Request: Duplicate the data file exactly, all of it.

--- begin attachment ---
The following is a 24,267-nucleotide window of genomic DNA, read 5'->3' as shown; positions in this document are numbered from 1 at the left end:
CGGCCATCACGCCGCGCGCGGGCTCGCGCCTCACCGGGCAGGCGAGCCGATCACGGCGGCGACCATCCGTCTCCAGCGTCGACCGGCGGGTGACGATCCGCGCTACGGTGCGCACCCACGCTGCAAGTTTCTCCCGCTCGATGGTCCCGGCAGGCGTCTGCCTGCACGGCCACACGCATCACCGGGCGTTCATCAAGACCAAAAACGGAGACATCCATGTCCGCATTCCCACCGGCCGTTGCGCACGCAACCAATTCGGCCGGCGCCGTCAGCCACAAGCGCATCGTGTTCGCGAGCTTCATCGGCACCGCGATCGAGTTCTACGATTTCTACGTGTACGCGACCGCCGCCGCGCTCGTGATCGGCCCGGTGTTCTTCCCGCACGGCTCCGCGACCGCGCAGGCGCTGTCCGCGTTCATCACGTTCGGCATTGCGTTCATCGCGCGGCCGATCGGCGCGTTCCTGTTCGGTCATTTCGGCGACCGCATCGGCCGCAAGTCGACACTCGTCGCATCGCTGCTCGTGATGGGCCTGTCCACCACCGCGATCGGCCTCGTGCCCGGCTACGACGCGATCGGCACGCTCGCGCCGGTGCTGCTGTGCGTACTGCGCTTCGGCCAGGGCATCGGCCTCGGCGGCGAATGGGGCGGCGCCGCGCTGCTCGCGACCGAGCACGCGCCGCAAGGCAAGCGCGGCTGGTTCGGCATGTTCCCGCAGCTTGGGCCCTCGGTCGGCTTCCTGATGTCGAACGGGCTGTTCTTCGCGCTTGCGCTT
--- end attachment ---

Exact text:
The following is a 24,267-nucleotide window of genomic DNA, read 5'->3' as shown; positions in this document are numbered from 1 at the left end:
CGGCCATCACGCCGCGCGCGGGCTCGCGCCTCACCGGGCAGGCGAGCCGATCACGGCGGCGACCATCCGTCTCCAGCGTCGACCGGCGGGTGACGATCCGCGCTACGGTGCGCACCCACGCTGCAAGTTTCTCCCGCTCGATGGTCCCGGCAGGCGTCTGCCTGCACGGCCACACGCATCACCGGGCGTTCATCAAGACCAAAAACGGAGACATCCATGTCCGCATTCCCACCGGCCGTTGCGCACGCAACCAATTCGGCCGGCGCCGTCAGCCACAAGCGCATCGTGTTCGCGAGCTTCATCGGCACCGCGATCGAGTTCTACGATTTCTACGTGTACGCGACCGCCGCCGCGCTCGTGATCGGCCCGGTGTTCTTCCCGCACGGCTCCGCGACCGCGCAGGCGCTGTCCGCGTTCATCACGTTCGGCATTGCGTTCATCGCGCGGCCGATCGGCGCGTTCCTGTTCGGTCATTTCGGCGACCGCATCGGCCGCAAGTCGACACTCGTCGCATCGCTGCTCGTGATGGGCCTGTCCACCACCGCGATCGGCCTCGTGCCCGGCTACGACGCGATCGGCACGCTCGCGCCGGTGCTGCTGTGCGTACTGCGCTTCGGCCAGGGCATCGGCCTCGGCGGCGAATGGGGCGGCGCCGCGCTGCTCGCGACCGAGCACGCGCCGCAAGGCAAGCGCGGCTGGTTCGGCATGTTCCCGCAGCTTGGGCCCTCGGTCGGCTTCCTGATGTCGAACGGGCTGTTCTTCGCGCTTGCGCTT